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Looking Ahead, Back At Korean War

Talks on North Korea's nuclear program could be held as soon as next month, it was reported, while the United States geared up to note the 50th anniversary of the end of the Korean War.

Ra Jong-yil, the top security adviser to South Korea's president, told South Korea's Yonhap news agency the talks should begin as quickly as possible to find a peaceful solution.

"It's hard to predict exactly when the multilateral talks will open, but I think they can take place within next month," Ra was quoted as saying by Yonhap.

The report did not clarify whether Ra was referring to three-way talks between the United States, North Korea and China, or a U.S.-proposed meeting that would include South Korea and Japan.

Ra was not immediately available for comment.

Meanwhile, President Bush paid a surprise early morning visit Friday to the Korean Veterans War Memorial near the White House, which displays stark stainless steel statues of advancing soldiers, reports CBS News Correspondent Peter Maer.

"Our nation is eternally grateful for the men and women who serve today as we are for those who have served in past," he said, at the monument that proclaims: "Freedom Is Not Free."

The Department of Defense is planning a major ceremony on Sunday, the anniversary of the armistice that ended the war. A new stamp commemorating the memorial will be issued, and the president may attend.

The irony is that veterans of the so-called "Forgotten War" had to wait 50 years to be remembered.

"No one really celebrated a stalemate when the war ended. Korean veterans returned to their jobs and lives when they came back, and there have not been any celebrations, no welcome, no parades," said CBS News Military Consultant Dr. Jeffrey McCausland, professor of leadership at the U.S. Naval Academy.

The Vietnam Veterans Memorial was dedicated in 1982; the Korean War Memorial just eight years ago, for a war in which 37,000 Americans lost their lives.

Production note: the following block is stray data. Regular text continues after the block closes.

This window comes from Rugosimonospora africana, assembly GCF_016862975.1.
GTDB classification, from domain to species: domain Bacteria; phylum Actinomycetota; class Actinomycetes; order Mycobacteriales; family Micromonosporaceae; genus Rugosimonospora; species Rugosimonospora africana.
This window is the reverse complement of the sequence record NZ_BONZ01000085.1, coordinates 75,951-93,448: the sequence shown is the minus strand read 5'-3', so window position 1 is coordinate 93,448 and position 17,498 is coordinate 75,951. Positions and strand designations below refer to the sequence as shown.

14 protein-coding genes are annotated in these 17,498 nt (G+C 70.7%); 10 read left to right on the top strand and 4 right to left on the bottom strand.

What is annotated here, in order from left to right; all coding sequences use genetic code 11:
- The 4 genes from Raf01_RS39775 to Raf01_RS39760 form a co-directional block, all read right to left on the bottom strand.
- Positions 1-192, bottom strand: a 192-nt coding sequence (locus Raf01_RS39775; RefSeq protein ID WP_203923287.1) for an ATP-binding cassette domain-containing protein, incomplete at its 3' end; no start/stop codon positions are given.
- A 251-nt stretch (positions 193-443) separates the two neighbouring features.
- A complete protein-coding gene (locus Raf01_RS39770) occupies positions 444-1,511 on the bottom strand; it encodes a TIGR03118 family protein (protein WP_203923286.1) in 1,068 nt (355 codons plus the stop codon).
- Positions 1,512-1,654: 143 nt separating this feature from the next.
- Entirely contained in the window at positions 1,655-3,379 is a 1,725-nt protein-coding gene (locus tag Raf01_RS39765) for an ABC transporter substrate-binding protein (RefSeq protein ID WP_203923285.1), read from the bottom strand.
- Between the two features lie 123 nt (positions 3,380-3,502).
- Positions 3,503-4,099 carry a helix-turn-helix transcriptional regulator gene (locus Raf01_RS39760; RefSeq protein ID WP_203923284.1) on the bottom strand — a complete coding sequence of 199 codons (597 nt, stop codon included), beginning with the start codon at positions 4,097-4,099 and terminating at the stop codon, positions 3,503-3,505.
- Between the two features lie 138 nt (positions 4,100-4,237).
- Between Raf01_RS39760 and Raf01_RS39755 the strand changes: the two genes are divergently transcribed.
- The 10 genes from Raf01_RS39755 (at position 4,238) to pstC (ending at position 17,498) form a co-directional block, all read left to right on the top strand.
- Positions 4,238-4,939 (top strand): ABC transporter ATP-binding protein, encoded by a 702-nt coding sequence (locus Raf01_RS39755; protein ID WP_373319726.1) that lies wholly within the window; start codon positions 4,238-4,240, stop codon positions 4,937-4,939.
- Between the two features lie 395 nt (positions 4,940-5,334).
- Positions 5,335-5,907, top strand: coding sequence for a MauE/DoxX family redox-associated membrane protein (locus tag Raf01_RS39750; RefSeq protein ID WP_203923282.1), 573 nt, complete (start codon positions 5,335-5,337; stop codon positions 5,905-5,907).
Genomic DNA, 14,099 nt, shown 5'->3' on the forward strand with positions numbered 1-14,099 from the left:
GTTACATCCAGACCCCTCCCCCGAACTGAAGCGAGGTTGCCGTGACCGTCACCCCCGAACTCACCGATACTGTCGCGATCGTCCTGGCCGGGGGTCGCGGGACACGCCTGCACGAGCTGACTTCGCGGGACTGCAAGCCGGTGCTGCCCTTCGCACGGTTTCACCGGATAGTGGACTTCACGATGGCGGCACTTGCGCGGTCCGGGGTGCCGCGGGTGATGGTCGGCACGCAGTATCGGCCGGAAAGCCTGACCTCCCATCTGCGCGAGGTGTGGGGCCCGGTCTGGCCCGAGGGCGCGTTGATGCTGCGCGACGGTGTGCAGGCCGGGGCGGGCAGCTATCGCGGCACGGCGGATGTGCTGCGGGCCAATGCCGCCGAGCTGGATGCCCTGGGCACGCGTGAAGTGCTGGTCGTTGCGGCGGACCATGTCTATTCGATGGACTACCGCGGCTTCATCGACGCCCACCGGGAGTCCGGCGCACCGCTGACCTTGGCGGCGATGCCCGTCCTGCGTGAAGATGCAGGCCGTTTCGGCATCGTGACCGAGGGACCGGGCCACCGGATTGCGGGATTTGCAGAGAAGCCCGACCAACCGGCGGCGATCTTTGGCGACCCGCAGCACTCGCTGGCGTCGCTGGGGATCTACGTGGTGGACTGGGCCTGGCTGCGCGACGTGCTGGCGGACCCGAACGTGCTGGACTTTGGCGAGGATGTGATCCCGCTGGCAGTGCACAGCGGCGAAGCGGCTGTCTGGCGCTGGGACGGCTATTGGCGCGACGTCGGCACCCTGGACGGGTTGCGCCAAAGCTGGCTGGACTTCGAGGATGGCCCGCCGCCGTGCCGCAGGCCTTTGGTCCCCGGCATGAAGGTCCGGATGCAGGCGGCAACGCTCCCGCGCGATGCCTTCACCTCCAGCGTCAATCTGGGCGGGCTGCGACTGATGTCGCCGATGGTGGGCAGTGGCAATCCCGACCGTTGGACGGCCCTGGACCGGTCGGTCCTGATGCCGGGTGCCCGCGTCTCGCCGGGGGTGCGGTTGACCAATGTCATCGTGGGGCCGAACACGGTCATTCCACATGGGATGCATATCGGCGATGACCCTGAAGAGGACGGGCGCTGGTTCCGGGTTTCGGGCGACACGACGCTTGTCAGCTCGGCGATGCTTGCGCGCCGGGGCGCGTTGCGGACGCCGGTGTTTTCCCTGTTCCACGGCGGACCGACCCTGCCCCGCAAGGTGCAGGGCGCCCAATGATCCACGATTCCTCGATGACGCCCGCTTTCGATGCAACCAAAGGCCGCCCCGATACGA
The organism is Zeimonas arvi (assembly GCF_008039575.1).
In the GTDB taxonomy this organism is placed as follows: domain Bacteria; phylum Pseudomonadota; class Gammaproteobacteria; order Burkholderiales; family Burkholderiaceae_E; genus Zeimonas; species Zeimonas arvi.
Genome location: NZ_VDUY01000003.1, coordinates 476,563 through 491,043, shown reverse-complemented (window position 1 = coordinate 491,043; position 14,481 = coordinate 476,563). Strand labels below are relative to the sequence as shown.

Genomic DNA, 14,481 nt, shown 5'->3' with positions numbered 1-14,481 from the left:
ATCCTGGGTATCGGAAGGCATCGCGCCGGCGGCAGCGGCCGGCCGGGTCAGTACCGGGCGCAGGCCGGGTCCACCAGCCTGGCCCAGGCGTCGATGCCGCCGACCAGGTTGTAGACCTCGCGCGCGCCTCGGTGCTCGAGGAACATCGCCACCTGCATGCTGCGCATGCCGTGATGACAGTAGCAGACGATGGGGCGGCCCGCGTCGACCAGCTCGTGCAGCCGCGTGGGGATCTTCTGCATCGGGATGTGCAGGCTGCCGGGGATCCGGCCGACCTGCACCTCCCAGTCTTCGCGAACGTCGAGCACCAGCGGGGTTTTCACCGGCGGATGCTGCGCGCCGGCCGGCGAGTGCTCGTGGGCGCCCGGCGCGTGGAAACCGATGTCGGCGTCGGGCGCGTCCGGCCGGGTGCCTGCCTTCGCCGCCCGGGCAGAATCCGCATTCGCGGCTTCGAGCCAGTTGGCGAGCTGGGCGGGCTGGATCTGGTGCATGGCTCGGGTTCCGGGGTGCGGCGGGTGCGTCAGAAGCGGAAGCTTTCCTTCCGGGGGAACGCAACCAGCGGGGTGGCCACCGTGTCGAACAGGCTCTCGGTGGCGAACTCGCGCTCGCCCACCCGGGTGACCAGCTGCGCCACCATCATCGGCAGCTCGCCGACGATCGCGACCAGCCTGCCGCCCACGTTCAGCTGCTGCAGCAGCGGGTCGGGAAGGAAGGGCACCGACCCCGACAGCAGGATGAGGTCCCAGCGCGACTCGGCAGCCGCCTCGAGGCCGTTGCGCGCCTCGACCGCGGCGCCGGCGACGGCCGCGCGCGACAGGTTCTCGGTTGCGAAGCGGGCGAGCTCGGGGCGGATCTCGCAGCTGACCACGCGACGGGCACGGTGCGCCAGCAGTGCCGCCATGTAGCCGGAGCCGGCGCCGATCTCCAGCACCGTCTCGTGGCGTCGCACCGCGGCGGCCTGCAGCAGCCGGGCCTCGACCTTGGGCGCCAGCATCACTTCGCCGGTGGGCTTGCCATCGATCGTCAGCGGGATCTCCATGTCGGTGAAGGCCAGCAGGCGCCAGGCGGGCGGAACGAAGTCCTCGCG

The centerpiece of the Korean War Memorial are 19 stainless-steel statues depicting servicemen in the Army, the Marines, the Navy and the Air Force. Shown marching in a wedge formation as if on patrol, the statues also represent an ethnic cross-section of the United States.

"You get the very emotional outpouring of physical strain in the faces of the statues as the soldiers moved along, obviously heavily encumbered by equipment, wearing ponchos because the weather in Korea is very, very difficult," said McCausland.

So is finding peace on the Korean peninsula, half a century later.

South Korean officials recently have expressed optimism that the United States, North Korea and China will meet in Beijing soon, possibly next month, to discuss the nuclear standoff.

The nuclear dispute flared in October, when U.S. officials said North Korea admitted having a secret nuclear program in violation of international agreements.

U.S. Undersecretary of State John Bolton is scheduled to visit Seoul next week to discuss the crisis, South Korean officials said Friday.

Bolton will visit China before arriving in Seoul on Tuesday for a three-day visit, said Kim Ji-hee, an official at the South Korean Foreign Ministry's arms control and nuclear energy bureau. Bolton will meet with foreign affairs and military officials, and possibly with President Roh Moo-hyun, Kim said.

Bolton then will travel to Japan, Kim said.

On Thursday, Mr. Bush and Roh reaffirmed their commitment to seek multilateral talks in a telephone conversation.

The United States considers North Korea's nuclear ambitions a regional threat and insists on multilateral talks that include South Korea, Japan, China and possibly Russia.

However, North Korea wants a one-on-one meeting with the United States and says it will not give up its nuclear ambitions unless Washington agrees to sign a nonaggression treaty and provide economic aid.

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